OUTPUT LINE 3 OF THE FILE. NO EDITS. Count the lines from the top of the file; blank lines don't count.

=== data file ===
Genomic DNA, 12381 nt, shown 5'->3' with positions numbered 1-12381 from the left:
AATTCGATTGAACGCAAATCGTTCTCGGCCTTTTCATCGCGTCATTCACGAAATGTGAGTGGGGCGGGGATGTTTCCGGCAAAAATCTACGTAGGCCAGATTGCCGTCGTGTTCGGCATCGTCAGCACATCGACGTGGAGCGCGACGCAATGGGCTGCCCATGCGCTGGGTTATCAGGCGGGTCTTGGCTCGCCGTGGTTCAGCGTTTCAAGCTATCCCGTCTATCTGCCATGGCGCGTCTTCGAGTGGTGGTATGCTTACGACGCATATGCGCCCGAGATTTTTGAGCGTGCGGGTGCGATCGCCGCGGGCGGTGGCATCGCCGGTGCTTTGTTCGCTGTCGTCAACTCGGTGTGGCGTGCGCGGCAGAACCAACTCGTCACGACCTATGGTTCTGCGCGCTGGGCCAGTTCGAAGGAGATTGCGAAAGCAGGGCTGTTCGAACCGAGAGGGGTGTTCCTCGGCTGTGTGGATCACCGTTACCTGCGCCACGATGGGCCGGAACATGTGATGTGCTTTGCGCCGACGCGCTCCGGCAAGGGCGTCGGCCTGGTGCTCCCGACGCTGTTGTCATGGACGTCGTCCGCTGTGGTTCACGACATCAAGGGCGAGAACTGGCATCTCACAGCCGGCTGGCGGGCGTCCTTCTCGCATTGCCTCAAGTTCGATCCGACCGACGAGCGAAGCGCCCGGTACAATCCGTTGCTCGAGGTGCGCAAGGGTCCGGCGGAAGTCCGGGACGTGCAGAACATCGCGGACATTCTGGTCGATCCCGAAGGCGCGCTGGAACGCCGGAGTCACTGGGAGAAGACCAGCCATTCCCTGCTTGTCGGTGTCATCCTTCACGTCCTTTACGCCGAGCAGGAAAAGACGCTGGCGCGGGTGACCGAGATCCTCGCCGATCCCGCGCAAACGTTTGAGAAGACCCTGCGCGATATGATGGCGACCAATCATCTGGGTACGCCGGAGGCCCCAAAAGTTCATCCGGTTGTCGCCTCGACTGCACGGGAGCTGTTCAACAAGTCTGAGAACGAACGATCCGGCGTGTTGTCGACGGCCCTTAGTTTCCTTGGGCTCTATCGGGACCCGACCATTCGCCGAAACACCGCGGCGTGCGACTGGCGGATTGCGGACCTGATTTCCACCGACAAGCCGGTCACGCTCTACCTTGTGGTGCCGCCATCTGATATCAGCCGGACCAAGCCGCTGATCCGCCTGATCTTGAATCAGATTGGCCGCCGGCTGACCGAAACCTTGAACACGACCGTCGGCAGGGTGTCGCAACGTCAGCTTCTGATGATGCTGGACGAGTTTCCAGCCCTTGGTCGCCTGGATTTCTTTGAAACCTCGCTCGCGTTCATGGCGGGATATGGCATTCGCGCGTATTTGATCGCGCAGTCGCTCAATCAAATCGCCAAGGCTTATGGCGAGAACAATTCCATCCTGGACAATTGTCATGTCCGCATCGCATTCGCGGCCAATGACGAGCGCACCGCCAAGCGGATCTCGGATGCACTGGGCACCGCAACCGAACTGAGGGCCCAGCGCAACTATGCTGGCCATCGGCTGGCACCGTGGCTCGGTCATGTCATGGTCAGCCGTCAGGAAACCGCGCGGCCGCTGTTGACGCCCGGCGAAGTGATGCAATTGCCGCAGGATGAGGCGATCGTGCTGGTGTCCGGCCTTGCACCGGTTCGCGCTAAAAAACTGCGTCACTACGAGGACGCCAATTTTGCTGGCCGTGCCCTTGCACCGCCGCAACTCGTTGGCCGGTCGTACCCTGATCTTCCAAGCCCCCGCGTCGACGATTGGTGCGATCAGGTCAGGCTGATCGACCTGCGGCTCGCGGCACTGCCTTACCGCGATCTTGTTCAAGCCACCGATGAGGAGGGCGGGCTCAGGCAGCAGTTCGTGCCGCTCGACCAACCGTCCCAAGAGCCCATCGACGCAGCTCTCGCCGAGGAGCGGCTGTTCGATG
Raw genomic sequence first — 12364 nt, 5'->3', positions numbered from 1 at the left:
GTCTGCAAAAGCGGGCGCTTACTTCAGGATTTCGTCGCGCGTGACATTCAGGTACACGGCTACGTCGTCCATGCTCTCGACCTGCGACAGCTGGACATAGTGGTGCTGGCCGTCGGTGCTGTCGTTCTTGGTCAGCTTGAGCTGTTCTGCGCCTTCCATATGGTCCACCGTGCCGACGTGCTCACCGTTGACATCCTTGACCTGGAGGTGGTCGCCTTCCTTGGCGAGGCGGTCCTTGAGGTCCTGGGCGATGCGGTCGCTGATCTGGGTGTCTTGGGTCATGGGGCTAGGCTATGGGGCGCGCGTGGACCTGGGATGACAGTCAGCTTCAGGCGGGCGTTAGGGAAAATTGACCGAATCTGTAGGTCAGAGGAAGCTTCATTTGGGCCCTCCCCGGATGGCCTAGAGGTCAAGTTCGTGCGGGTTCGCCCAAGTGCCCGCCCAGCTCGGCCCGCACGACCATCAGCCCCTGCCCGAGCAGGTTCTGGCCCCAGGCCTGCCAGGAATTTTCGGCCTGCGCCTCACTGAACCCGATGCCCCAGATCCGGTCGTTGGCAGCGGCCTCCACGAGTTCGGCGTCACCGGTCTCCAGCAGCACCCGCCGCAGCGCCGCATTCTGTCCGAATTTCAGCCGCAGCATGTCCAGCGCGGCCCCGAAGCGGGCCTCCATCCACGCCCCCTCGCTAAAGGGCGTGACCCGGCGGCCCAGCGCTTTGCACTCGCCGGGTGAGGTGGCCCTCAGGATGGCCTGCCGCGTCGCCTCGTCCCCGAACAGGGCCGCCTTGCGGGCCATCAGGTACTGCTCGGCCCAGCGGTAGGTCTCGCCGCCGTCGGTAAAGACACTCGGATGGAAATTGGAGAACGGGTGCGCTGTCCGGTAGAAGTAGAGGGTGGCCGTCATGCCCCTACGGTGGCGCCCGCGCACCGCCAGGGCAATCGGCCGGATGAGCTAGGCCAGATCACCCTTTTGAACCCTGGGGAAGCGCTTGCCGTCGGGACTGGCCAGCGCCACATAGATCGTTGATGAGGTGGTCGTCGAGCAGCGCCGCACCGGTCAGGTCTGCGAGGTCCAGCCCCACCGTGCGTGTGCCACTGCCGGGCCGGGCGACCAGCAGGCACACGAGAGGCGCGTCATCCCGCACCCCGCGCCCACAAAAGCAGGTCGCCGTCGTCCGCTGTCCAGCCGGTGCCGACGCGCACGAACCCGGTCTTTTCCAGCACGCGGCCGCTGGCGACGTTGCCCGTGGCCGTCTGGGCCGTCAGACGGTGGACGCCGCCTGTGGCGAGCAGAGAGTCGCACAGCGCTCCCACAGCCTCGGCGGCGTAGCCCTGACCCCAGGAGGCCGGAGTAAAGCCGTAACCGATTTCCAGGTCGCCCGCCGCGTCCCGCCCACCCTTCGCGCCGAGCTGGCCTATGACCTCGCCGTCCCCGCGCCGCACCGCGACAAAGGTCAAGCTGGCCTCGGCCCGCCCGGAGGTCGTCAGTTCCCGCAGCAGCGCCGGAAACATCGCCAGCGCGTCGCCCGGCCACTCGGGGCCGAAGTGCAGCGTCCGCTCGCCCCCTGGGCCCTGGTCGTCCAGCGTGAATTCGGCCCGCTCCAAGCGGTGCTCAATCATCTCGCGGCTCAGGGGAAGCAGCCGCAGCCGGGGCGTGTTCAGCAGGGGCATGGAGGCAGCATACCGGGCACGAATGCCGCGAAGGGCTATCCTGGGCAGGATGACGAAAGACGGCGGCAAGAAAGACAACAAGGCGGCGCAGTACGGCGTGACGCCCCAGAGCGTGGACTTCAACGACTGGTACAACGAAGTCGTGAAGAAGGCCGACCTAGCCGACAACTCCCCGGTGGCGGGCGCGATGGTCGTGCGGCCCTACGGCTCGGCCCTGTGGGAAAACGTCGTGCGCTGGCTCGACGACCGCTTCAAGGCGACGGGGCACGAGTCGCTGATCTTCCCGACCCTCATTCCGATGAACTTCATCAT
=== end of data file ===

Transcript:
Raw genomic sequence first — 12364 nt, 5'->3', positions numbered from 1 at the left: